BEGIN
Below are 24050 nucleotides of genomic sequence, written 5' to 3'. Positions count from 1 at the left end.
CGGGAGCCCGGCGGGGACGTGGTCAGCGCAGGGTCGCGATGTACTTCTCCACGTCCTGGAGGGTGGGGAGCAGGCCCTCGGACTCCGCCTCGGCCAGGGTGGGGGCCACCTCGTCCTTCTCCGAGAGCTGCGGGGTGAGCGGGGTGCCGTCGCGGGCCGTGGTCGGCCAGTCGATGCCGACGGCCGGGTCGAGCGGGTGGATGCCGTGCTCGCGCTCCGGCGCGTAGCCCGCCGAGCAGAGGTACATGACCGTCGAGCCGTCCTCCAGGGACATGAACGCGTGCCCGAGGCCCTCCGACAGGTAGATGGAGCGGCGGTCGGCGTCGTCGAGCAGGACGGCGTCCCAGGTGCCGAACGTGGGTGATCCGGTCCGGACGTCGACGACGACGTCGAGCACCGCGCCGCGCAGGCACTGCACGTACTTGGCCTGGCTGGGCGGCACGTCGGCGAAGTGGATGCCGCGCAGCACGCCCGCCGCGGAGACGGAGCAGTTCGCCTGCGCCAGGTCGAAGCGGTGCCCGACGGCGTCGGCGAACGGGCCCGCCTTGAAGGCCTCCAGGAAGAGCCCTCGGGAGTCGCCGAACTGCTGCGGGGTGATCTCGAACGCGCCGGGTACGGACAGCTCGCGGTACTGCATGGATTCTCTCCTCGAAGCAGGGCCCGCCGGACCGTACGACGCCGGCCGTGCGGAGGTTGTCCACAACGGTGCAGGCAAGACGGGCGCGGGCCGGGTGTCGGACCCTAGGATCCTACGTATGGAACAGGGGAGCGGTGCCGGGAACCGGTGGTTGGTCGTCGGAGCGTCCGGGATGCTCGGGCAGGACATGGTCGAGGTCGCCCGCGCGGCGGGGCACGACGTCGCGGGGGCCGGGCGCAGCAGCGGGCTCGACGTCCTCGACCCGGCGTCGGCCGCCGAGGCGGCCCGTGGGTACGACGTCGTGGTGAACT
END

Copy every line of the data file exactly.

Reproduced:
Below are 24050 nucleotides of genomic sequence, written 5' to 3'. Positions count from 1 at the left end.
CGGGAGCCCGGCGGGGACGTGGTCAGCGCAGGGTCGCGATGTACTTCTCCACGTCCTGGAGGGTGGGGAGCAGGCCCTCGGACTCCGCCTCGGCCAGGGTGGGGGCCACCTCGTCCTTCTCCGAGAGCTGCGGGGTGAGCGGGGTGCCGTCGCGGGCCGTGGTCGGCCAGTCGATGCCGACGGCCGGGTCGAGCGGGTGGATGCCGTGCTCGCGCTCCGGCGCGTAGCCCGCCGAGCAGAGGTACATGACCGTCGAGCCGTCCTCCAGGGACATGAACGCGTGCCCGAGGCCCTCCGACAGGTAGATGGAGCGGCGGTCGGCGTCGTCGAGCAGGACGGCGTCCCAGGTGCCGAACGTGGGTGATCCGGTCCGGACGTCGACGACGACGTCGAGCACCGCGCCGCGCAGGCACTGCACGTACTTGGCCTGGCTGGGCGGCACGTCGGCGAAGTGGATGCCGCGCAGCACGCCCGCCGCGGAGACGGAGCAGTTCGCCTGCGCCAGGTCGAAGCGGTGCCCGACGGCGTCGGCGAACGGGCCCGCCTTGAAGGCCTCCAGGAAGAGCCCTCGGGAGTCGCCGAACTGCTGCGGGGTGATCTCGAACGCGCCGGGTACGGACAGCTCGCGGTACTGCATGGATTCTCTCCTCGAAGCAGGGCCCGCCGGACCGTACGACGCCGGCCGTGCGGAGGTTGTCCACAACGGTGCAGGCAAGACGGGCGCGGGCCGGGTGTCGGACCCTAGGATCCTACGTATGGAACAGGGGAGCGGTGCCGGGAACCGGTGGTTGGTCGTCGGAGCGTCCGGGATGCTCGGGCAGGACATGGTCGAGGTCGCCCGCGCGGCGGGGCACGACGTCGCGGGGGCCGGGCGCAGCAGCGGGCTCGACGTCCTCGACCCGGCGTCGGCCGCCGAGGCGGCCCGTGGGTACGACGTCGTGGTGAACT